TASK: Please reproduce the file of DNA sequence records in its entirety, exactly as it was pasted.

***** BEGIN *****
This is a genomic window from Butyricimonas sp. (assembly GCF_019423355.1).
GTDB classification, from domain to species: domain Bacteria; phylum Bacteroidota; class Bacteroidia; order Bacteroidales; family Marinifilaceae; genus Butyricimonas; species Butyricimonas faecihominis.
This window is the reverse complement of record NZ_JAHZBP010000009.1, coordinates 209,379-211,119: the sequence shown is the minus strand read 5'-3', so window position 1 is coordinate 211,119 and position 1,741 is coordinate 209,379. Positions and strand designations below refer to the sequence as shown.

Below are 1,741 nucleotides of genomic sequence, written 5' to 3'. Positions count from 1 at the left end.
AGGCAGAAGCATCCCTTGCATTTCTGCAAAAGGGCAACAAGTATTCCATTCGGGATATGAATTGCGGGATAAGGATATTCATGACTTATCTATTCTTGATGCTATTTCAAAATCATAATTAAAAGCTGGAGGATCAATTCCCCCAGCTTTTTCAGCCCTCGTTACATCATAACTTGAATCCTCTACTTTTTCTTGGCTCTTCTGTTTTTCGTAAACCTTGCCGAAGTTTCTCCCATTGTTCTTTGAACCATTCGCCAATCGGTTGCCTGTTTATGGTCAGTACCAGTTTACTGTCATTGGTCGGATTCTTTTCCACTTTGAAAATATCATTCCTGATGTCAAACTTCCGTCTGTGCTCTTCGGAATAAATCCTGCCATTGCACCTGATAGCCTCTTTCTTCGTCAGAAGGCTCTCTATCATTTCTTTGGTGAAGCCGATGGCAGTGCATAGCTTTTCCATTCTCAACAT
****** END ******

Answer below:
This is a genomic window from Butyricimonas sp. (assembly GCF_019423355.1).
GTDB classification, from domain to species: domain Bacteria; phylum Bacteroidota; class Bacteroidia; order Bacteroidales; family Marinifilaceae; genus Butyricimonas; species Butyricimonas faecihominis.
This window is the reverse complement of record NZ_JAHZBP010000009.1, coordinates 209,379-211,119: the sequence shown is the minus strand read 5'-3', so window position 1 is coordinate 211,119 and position 1,741 is coordinate 209,379. Positions and strand designations below refer to the sequence as shown.

Below are 1,741 nucleotides of genomic sequence, written 5' to 3'. Positions count from 1 at the left end.
AGGCAGAAGCATCCCTTGCATTTCTGCAAAAGGGCAACAAGTATTCCATTCGGGATATGAATTGCGGGATAAGGATATTCATGACTTATCTATTCTTGATGCTATTTCAAAATCATAATTAAAAGCTGGAGGATCAATTCCCCCAGCTTTTTCAGCCCTCGTTACATCATAACTTGAATCCTCTACTTTTTCTTGGCTCTTCTGTTTTTCGTAAACCTTGCCGAAGTTTCTCCCATTGTTCTTTGAACCATTCGCCAATCGGTTGCCTGTTTATGGTCAGTACCAGTTTACTGTCATTGGTCGGATTCTTTTCCACTTTGAAAATATCATTCCTGATGTCAAACTTCCGTCTGTGCTCTTCGGAATAAATCCTGCCATTGCACCTGATAGCCTCTTTCTTCGTCAGAAGGCTCTCTATCATTTCTTTGGTGAAGCCGATGGCAGTGCATAGCTTTTCCATTCTCAACAT